- to depict, as on an escutcheon in heraldry.
- to decorate with brilliant colors.
- to proclaim; celebrate or extol.
Origin of emblazon
Dictionary.com Unabridged Based on the Random House Unabridged Dictionary, © Random House, Inc. 2018
Examples from the Web for emblazon
“No means no,” reads a pair of lacy underwear, while “Consent is Sexy,” and, “Respect,” emblazon others.Pink Loves Consent: an Anti-Rape Victoria’s Secret Spoof That’s Gone Viral
Misty White Sidell
December 11, 2012
Emblazon upon your backs and breast the Red Lily of his House!
I shall have to trace out its genealogy and emblazon its shield.The Open Air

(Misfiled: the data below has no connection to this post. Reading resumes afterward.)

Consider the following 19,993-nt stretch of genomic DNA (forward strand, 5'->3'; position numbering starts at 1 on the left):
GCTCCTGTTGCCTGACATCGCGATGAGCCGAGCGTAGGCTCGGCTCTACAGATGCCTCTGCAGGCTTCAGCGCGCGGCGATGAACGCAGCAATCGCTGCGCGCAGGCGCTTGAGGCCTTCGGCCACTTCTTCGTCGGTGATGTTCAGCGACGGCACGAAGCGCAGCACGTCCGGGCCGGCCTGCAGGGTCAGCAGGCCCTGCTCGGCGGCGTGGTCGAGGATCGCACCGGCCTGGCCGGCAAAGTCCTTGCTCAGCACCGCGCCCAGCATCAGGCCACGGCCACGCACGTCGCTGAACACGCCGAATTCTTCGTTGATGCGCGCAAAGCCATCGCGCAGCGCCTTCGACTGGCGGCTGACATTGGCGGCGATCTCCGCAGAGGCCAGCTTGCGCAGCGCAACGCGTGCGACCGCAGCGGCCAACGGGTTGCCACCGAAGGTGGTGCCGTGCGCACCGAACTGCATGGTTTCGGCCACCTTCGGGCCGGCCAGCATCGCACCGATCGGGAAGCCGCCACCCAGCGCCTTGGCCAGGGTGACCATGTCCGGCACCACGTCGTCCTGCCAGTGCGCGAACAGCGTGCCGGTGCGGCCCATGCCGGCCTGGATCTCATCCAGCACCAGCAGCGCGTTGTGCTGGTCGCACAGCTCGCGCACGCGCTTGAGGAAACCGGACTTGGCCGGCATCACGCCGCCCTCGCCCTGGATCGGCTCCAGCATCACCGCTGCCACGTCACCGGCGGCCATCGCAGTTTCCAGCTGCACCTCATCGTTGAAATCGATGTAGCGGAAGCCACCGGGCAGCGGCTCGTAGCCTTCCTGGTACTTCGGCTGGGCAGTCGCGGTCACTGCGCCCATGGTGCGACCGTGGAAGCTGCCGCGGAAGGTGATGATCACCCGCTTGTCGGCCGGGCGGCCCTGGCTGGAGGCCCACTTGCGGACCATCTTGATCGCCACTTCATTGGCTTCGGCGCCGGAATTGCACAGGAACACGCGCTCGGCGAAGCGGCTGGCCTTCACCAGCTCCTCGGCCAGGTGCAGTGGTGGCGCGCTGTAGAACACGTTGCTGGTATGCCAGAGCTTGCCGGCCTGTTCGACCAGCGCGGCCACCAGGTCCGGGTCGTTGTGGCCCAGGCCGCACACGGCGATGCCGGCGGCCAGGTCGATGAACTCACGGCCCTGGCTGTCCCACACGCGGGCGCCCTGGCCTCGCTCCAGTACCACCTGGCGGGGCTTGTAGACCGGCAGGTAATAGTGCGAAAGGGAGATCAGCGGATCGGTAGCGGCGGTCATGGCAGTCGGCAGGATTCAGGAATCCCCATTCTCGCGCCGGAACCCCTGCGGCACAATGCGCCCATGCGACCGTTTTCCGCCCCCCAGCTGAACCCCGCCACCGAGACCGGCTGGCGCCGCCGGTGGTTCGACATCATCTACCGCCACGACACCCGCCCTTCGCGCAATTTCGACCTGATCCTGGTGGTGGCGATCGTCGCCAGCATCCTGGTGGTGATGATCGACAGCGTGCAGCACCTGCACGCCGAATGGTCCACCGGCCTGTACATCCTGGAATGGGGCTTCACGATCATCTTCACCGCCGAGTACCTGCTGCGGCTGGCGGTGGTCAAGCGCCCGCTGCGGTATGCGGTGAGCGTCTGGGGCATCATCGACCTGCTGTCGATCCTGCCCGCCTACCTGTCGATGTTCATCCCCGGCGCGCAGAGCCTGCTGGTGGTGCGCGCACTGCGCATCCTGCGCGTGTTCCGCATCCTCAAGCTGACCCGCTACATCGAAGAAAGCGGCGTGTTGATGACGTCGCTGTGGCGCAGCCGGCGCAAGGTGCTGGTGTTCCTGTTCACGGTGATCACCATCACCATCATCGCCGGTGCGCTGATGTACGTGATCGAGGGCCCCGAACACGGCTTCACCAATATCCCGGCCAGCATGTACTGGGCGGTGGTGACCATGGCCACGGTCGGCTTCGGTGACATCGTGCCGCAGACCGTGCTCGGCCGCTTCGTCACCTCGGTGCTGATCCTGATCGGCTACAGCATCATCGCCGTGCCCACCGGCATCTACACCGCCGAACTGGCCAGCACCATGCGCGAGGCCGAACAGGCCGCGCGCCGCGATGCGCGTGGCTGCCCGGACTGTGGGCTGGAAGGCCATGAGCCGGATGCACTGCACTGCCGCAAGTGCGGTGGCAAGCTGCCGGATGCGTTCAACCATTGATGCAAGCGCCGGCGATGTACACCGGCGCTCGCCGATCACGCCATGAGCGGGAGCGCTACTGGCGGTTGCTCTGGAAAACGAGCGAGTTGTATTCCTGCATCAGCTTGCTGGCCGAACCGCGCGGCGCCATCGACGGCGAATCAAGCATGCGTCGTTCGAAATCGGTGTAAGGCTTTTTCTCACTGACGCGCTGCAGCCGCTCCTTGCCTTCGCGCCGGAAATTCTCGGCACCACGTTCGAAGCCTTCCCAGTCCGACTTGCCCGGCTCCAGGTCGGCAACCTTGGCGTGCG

And Britain will emblazon their names on its roll of honour—this man and that man has died for her.With our Fighting Men
William E. Sellers
To commit a crime and emblazon it, there is the sum total of history.The Man Who Laughs
She has a right to emblazon all that will honour her deceased husband.
- to describe, portray, or colour (arms) according to the conventions of heraldry
- to portray heraldic arms on (a shield, one's notepaper, etc)
- to make bright or splendid, as with colours, flowers, etc
- to glorify, praise, or extol, often so as to attract great publicityhis feat was emblazoned on the front page
Collins English Dictionary - Complete & Unabridged 2012 Digital Edition © William Collins Sons & Co. Ltd. 1979, 1986 © HarperCollins Publishers 1998, 2000, 2003, 2005, 2006, 2007, 2009, 2012
Word Origin and History for emblazon
Online Etymology Dictionary, © 2010 Douglas Harper